# Stack resource policy

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The Stack Resource Policy (SRP) is a resource allocation policy used in real-time computing, used for accessing shared resources when using earliest deadline first scheduling. It was defined by T. P. Baker.[1] SRP is not the same as the Priority ceiling protocol which is for fixed priority tasks (FP).

## Function

Each task is assigned a preemption level based upon the following formula where ${\displaystyle D(T_{i})}$ denotes the deadline of task ${\displaystyle i}$ and ${\displaystyle \pi _{i}(T_{i})}$ denotes the preemption level of task i:

${\displaystyle D(T_{i})\pi _{i}(T_{j})}$

Each resource R has a current ceiling ${\displaystyle C_{R}(V_{R})}$ that represents the maximum of the preemption levels of the tasks that may be blocked, when there are ${\displaystyle V}$ units of ${\displaystyle R}$ available and ${\displaystyle \mu _{R}(J)}$ is the maximum units of ${\displaystyle R}$ that ${\displaystyle T_{i}}$ may require at any one time. ${\displaystyle C_{R}(V_{R})}$ is assigned as follows:

${\displaystyle C_{R}(V_{R})=max(\{0\}\cup \{\pi (J)|V_{R}<\mu _{R}(J)\})}$

There is also a system ceiling ${\displaystyle \pi '}$ which is the maximum of all current ceilings of the resources.

${\displaystyle \pi '=max(\{C_{R}(i)|i=1,...,m\}\cup \{\pi (J_{c})\})}$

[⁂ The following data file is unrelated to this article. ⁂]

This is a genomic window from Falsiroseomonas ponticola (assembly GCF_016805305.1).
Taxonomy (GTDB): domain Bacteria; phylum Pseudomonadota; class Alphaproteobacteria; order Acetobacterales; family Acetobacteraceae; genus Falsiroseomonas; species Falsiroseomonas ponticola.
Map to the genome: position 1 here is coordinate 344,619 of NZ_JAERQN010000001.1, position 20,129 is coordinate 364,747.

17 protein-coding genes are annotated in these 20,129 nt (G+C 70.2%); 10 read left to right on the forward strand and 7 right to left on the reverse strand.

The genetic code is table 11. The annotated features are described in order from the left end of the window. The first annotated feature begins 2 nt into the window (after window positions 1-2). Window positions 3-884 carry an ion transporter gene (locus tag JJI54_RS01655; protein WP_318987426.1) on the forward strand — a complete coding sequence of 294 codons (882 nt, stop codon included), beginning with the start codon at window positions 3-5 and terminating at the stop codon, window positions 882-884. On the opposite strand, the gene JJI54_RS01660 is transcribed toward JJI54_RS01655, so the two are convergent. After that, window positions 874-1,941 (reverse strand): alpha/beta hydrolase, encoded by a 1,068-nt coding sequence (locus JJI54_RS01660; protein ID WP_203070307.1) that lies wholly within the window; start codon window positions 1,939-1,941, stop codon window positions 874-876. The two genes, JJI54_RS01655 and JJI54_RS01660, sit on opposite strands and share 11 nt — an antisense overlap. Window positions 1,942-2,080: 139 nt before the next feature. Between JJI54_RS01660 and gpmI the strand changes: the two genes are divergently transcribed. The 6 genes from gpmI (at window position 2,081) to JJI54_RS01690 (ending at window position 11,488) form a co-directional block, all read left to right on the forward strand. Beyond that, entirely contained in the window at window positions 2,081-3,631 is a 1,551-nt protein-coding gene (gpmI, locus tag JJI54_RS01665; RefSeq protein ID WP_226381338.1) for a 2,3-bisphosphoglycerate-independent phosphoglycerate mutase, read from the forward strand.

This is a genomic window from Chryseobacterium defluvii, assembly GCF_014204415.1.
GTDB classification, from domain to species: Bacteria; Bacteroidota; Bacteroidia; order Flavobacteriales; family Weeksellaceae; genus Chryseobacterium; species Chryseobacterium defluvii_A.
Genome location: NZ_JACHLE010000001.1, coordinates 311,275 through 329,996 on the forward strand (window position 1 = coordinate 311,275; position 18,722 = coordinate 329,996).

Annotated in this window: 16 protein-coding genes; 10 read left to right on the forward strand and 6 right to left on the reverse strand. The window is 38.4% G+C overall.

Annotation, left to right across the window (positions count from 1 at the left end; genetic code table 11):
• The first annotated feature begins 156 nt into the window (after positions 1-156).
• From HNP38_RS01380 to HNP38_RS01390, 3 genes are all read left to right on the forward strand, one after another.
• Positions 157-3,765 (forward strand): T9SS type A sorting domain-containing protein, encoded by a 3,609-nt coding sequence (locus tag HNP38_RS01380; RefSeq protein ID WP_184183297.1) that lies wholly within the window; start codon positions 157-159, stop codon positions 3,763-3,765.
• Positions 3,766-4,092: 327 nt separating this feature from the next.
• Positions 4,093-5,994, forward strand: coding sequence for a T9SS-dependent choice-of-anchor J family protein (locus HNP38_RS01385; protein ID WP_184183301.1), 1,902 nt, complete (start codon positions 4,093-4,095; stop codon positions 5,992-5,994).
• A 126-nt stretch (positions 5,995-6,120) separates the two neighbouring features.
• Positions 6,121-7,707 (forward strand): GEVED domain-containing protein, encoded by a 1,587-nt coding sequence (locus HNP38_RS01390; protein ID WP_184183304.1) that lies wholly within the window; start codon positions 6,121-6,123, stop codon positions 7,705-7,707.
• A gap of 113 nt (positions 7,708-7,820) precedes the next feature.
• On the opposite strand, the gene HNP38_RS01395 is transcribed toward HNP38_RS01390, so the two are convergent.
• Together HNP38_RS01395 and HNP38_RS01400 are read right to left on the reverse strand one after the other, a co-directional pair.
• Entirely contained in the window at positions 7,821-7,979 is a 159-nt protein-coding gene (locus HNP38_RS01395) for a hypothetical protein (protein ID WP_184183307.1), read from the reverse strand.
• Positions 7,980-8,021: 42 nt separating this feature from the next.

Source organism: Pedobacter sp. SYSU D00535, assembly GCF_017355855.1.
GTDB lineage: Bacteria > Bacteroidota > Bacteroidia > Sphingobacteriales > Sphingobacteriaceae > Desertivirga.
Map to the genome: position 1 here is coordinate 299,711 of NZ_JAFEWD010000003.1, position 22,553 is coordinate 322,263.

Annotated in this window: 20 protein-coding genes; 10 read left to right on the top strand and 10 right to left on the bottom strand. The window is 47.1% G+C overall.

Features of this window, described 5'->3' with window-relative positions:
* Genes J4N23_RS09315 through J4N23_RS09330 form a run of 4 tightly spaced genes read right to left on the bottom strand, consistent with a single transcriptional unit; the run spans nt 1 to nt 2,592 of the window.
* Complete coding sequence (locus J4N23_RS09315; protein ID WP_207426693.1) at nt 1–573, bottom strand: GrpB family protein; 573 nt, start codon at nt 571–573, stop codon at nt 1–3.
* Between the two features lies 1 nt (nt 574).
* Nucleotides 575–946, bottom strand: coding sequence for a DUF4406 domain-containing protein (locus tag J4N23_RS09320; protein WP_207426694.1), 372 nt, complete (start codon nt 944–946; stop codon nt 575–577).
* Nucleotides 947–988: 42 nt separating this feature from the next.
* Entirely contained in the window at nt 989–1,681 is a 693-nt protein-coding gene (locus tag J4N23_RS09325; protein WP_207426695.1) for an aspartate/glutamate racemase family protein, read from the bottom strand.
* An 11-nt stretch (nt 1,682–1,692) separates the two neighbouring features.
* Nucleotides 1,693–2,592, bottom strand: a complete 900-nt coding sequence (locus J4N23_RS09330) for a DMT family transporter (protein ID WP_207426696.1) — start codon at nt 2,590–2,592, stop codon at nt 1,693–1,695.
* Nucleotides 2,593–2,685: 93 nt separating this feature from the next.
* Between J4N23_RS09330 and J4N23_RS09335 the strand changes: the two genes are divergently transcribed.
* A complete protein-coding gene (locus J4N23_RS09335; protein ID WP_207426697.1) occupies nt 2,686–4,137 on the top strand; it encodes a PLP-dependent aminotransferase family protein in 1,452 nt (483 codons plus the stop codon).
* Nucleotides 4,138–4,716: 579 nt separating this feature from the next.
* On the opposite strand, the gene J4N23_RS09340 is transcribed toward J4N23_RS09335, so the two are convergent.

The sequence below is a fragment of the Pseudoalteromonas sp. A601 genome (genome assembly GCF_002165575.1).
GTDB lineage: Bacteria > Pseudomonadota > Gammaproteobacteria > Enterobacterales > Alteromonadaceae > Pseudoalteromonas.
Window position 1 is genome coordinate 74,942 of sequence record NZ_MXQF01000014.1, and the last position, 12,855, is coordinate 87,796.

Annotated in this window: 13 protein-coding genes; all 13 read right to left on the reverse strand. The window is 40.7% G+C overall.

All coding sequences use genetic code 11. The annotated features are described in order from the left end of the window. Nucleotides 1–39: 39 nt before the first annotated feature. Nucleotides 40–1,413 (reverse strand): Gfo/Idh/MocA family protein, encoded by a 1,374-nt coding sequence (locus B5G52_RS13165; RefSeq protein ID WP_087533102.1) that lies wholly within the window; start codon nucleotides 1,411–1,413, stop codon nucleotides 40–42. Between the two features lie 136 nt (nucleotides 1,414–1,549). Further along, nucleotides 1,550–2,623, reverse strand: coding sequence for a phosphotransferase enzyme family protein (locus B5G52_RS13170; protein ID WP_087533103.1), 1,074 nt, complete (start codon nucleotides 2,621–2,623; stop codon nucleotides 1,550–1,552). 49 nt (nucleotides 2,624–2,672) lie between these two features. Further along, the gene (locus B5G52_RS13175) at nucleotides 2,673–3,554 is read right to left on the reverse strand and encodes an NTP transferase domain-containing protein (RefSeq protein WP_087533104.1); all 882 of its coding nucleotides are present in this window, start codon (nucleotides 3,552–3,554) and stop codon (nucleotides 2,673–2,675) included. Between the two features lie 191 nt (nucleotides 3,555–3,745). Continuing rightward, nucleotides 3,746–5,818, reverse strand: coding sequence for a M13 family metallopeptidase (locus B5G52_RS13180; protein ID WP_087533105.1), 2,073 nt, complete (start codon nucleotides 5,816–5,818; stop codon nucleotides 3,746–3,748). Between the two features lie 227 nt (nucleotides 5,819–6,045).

Any task ${\displaystyle T_{i}}$ that wishes to preempt the system must first satisfy the following constraint:

${\displaystyle \pi '

This can be refined for Operating System implementation (as in MarteOS) by removing the multi-unit resources and defining the stack resource policy as follows

• All tasks are assigned a preemption level, in order to preserve the ordering of tasks in relation to each other when locking resources. The lowest relative deadline tasks are assigned the highest preemption level.
• Each shared resource has an associated ceiling level, which is the maximum preemption level of all the tasks that access this protected object.
• The system ceiling, at any instant in time, is the maximum active priority of all the tasks that are currently executing within the system.
• A task is only allowed to preempt the system when its absolute deadline is less than the currently executing task and its preemption level is higher than the current system ceiling.

## Relevancy

The 2011 book Hard Real-Time Computing Systems: Predictable Scheduling Algorithms and Applications by Giorgio C. Buttazzo featured a dedicated section to reviewing SRP from Baker 1991 work.[2][3]

## References

1. ^ Baker, T. P. (1990). "A Stack-Based Resource Allocation Policy for Realtime Processes". IEEE Real-Time Systems Symposium: 191–200.
2. ^ Hard Real-Time Computing Systems: Predictable Scheduling Algorithms and Applications, Giorgio C. Buttazzo, 2011
3. ^ T.P. Baker, "Stack-Based Scheduling of Realtime Processes", The Real-Time Systems Journal 3,1 (March 1991)67-100